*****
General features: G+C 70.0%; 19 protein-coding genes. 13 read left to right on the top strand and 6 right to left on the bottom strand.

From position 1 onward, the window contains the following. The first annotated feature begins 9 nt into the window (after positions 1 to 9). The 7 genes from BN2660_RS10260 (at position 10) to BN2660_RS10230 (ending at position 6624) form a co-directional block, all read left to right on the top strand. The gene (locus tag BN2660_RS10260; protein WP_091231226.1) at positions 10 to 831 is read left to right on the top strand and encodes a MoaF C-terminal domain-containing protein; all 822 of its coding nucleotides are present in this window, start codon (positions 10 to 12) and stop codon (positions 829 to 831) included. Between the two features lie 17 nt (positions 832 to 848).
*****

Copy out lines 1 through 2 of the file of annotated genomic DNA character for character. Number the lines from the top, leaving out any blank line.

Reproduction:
General features: G+C 70.0%; 19 protein-coding genes. 13 read left to right on the top strand and 6 right to left on the bottom strand.

From position 1 onward, the window contains the following. The first annotated feature begins 9 nt into the window (after positions 1 to 9). The 7 genes from BN2660_RS10260 (at position 10) to BN2660_RS10230 (ending at position 6624) form a co-directional block, all read left to right on the top strand. The gene (locus tag BN2660_RS10260; protein WP_091231226.1) at positions 10 to 831 is read left to right on the top strand and encodes a MoaF C-terminal domain-containing protein; all 822 of its coding nucleotides are present in this window, start codon (positions 10 to 12) and stop codon (positions 829 to 831) included. Between the two features lie 17 nt (positions 832 to 848).